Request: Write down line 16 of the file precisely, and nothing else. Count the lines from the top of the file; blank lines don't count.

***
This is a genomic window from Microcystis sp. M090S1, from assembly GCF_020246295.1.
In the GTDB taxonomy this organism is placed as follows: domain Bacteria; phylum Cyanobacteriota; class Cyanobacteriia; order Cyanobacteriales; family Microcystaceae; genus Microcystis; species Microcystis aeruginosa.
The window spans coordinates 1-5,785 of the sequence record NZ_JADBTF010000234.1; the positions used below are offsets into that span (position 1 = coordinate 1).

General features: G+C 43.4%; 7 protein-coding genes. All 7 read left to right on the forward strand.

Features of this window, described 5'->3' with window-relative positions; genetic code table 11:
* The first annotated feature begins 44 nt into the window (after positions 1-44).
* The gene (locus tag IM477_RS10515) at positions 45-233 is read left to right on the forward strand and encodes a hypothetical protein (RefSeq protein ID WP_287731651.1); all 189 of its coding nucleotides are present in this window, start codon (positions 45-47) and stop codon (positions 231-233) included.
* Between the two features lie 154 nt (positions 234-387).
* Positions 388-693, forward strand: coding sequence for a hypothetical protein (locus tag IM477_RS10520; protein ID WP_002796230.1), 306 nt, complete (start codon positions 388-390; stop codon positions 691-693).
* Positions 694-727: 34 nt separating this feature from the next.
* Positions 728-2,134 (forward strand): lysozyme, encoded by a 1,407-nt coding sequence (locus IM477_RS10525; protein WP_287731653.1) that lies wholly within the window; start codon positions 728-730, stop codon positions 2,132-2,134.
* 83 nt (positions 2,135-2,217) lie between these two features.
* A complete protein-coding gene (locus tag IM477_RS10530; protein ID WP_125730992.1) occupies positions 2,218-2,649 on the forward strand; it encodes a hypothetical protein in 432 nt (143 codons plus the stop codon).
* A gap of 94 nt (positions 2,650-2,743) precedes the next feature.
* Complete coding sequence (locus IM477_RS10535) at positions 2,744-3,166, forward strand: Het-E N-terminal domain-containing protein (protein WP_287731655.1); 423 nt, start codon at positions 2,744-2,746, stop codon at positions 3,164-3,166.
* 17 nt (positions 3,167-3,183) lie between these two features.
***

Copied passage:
* 17 nt (positions 3,167-3,183) lie between these two features.